Before my third year of studies began, I left for Berlin to study and live there for thirteen months. While living there, I became fascinated by the omnipresence of memorials and markers to the past: a city full of memorial spaces and monuments, over-full, even. The book burning memorial on August-Bebel-Platz in particular captured my interest. At night, the memorial is lit from inside, and a faint glow can be seen around the site of the 1933 book burning, as if the fire itself echoed each night again in the landscape. In winter, the warmth from the light of the memorial melts the snow that lands on it, and a criss-cross path of footprints leads to the memorial from the corners of August-Bebel-Platz. My wonderment at this strange and suggestive memorial grew over the year that I was in Berlin, and slowly transformed into this present inquiry. My interest in the status, nature, and aesthetics of this memorial, prompted me to investigate the memorial’s development and context. The memorial proved to be a complex and nuanced presentation of the past from Reunified Germany’s historical vantage point, as well as a fascinating starting point from which to look at commemoration of the book burning in both Reunified Germany and in the former East German Republic, the GDR.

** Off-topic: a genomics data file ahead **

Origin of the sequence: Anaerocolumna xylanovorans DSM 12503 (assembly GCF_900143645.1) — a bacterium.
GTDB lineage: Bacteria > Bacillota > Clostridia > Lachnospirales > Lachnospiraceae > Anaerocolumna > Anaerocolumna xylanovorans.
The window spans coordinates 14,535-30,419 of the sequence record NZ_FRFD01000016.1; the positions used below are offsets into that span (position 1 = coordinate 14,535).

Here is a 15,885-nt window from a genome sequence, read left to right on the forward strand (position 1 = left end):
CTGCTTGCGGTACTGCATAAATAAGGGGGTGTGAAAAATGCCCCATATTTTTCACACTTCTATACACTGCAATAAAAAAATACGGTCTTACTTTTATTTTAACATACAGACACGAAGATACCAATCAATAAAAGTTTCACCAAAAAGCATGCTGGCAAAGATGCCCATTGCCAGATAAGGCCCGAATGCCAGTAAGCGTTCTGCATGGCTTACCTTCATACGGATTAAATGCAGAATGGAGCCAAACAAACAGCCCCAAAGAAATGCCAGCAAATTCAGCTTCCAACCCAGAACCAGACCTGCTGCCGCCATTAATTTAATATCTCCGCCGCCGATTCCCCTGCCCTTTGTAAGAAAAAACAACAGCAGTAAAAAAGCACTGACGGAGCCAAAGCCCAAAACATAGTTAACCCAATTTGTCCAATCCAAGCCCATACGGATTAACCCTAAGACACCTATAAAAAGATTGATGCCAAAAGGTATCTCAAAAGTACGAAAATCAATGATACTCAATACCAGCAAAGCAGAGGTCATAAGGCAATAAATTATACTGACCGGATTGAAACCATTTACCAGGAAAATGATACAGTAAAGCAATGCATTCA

II. History of the Book Burning 

The 1933 book burning, both symbolic in its action to “purify” German libraries as well as physically destructive, stands at the beginning of growing German extremism in the early years of National Socialist power. Its significance as an action to “purify” libraries exhibits an alarming, propaganda-driven destruction of voice and knowledge, which attempts to erase all access to knowledge and voice counter to the National Socialist dogmas. When Hitler came to power in January of 1933, the already existing Nazi-leaning student group at the University organized a campaign of ‘cleaning out’ their own personal libraries, the libraries of friends, and the libraries of the university from certain books. These books, according to the propaganda, exhibited an un- or anti-German “Geist”, “Spirit.” “Geist,” a difficult-to-translate word with meaning and depth in a larger philosophical and societal context, approximates the English “spirit.” The main statement of this campaign – “Wider den undeutschen Geist,” or “away with the un-German spirit” – was published on signs around the university about a month before the book burning in 1933. Included among the blacklisted authors were: Nelly Sachs, Thomas Mann, Stefan Zweig, Moses Mendelssohn, Karl Marx, August Bebel, Alfred Döblin, Theodor Adorno, Hannah Arendt, Walter Benjamin, Magnus Hirschfeld, Else Lasker-Schüler, Ernest Hemingway, and Heinrich Heine. This list, attacking Jewish intellectualism, covers over 400 authors in total.